6. It must be cheap to insure, and run.

      So, it needs to be a common car that’ll last forever. Out here, the H-Body LeSabre is a good choice.

      Hey, wait a minute, I have one of those! I now own the same car as many washed up marijuana users! ;)

  • avatar
    EspritdeFacelVega

    I bought a new TN-made Altima GXE in 1994 so always notice when I still see them on the roads…They have a remarkably high survival rate here in TX, which speaks to their ruggedness and durability, especially as the survivors are clearly not pampered, just cheap reliable wheels.

    They were always likable cars, as is today’s Altima. That first post-Stanza generation was quite a leap forward for Nissan, stepping away from the Stanza’s blandness in both styling and dynamics. As I recall $14k got me a nice little commuter car, fully loaded and very decent to drive.

  • avatar
    jdowmiller

    Nashville proper resident here. The wife and I moved here in the late 90s from bucolic Greene County, Ohio. It’s different here than in the Midwest – very image-conscious. I would not be surprised if the cars Matt noted were from the suburbs, exurbs, or just tourists from who-knows-where. The car of choice here in the “acceptable” zip codes is a BMW. The Vanderbilt area is chock-full of leased 3 series (probably paid for by Daddy). Had he turned right where he noted the Acadia, he would’ve entered one of the wealthiest neighborhoods in the country, rife with every high-end car imagineable. My latest observation places the Tesla S as a very popular car there. We’ve had a running joke for years that during working hours, the only vehicles on the road here are contractors in $60,000 pickups, landscaping trucks with trailers attached and wealthy wives/stay-at-home moms driving German steel.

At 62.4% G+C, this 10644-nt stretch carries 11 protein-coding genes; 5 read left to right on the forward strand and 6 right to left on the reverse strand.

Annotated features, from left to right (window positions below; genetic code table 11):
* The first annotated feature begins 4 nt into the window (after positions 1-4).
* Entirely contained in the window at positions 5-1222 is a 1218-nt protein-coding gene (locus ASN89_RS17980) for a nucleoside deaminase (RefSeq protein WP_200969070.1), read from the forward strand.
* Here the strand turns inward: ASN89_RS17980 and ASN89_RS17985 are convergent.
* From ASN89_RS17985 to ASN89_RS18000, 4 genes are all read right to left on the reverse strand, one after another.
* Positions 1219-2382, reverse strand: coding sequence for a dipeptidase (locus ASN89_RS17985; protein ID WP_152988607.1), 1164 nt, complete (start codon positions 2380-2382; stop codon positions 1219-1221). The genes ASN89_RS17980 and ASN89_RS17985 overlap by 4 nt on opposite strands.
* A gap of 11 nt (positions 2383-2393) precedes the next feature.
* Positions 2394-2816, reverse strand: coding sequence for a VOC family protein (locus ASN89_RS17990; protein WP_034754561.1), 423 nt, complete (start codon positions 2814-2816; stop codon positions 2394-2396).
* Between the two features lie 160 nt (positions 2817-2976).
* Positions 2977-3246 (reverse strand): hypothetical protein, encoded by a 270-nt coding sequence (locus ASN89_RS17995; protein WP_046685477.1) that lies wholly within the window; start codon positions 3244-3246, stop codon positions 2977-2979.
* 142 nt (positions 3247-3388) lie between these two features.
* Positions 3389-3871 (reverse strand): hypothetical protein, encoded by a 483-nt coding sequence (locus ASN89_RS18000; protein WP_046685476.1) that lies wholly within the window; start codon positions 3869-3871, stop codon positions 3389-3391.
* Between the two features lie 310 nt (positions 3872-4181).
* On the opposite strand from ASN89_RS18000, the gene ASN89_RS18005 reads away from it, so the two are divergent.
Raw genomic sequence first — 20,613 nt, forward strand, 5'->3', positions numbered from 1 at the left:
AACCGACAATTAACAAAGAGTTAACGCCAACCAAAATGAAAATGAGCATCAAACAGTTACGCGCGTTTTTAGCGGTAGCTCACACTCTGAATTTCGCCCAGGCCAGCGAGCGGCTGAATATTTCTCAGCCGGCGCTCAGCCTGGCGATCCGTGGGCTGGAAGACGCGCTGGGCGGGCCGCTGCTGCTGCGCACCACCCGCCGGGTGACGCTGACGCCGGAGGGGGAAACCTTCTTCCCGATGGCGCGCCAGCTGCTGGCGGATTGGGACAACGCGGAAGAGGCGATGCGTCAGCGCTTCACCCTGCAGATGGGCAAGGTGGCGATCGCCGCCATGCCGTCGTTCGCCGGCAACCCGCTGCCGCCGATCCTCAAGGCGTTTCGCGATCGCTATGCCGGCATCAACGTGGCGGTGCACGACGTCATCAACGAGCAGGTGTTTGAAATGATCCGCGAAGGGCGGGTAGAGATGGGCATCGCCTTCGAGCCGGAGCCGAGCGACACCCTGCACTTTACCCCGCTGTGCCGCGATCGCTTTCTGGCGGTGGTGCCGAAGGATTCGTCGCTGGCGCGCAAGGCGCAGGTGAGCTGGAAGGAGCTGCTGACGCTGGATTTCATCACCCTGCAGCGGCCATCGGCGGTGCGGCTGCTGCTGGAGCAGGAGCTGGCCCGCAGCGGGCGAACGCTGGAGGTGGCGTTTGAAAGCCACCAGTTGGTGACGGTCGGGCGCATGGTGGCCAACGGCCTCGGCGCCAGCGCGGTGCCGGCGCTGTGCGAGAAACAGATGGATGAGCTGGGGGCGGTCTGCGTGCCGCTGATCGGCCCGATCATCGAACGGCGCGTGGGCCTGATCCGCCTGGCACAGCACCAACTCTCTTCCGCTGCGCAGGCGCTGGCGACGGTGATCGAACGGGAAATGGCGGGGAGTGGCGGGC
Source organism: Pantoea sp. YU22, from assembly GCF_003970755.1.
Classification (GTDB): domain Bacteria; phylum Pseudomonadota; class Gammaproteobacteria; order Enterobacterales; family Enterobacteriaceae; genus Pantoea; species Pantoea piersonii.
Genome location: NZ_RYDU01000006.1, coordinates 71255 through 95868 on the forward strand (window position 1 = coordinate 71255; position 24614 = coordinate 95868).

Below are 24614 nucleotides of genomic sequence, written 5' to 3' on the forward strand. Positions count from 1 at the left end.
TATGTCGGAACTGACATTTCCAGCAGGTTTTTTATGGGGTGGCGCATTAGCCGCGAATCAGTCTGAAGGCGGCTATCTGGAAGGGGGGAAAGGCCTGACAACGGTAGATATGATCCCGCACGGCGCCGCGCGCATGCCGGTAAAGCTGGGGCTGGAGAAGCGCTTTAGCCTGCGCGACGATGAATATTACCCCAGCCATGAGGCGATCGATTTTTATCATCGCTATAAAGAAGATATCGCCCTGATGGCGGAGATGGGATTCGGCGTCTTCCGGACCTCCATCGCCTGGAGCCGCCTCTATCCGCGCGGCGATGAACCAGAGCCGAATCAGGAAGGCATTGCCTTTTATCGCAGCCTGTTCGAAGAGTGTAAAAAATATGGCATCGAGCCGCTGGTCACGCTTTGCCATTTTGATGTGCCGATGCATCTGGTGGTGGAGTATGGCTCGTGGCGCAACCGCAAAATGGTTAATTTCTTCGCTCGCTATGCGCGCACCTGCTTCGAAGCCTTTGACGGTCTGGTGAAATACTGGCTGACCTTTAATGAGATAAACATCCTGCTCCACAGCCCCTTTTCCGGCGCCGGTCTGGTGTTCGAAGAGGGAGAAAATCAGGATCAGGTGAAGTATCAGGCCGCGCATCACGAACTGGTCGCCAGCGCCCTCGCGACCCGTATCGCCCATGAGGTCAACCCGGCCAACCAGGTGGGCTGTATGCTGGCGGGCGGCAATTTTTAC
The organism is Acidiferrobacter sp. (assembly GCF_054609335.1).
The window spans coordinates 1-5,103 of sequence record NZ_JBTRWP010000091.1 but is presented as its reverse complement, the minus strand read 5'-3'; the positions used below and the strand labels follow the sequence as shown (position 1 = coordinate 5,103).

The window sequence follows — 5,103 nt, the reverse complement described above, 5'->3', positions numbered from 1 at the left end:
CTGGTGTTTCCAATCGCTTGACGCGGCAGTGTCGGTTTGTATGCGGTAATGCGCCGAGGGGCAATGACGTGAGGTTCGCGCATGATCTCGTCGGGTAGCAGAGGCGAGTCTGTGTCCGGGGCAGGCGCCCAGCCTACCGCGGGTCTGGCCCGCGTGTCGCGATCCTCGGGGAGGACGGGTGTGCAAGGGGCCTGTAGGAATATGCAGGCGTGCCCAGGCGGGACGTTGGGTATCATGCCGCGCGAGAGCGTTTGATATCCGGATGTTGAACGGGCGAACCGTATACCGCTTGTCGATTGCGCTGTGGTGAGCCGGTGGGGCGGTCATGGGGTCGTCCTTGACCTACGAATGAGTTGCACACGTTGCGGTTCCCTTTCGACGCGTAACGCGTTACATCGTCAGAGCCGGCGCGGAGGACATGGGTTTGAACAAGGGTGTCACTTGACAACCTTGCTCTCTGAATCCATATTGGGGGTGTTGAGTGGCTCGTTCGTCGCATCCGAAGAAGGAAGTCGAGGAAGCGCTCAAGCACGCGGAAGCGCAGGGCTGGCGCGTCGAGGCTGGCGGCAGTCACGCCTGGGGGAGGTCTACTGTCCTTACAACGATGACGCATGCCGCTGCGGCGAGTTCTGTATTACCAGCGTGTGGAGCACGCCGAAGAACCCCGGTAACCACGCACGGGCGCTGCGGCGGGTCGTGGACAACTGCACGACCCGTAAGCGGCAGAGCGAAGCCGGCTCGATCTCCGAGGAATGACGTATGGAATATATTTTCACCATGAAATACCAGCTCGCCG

That said, I’m over generalizing of course. Nissan Altima does indeed seem to be the car of choice here in the greater Middle Tennessee area followed closely by full size pickups. I just wanted to add to his article the overwhelming sense of image and branding with which residents of Nashville proper are concerned.

    The most interesting cars I’ve ever seen here have been a RUF in the zoo parking lot and a Testarossa in a hospital parking lot. There are myriad Ferraris and Maseratis but they bore me.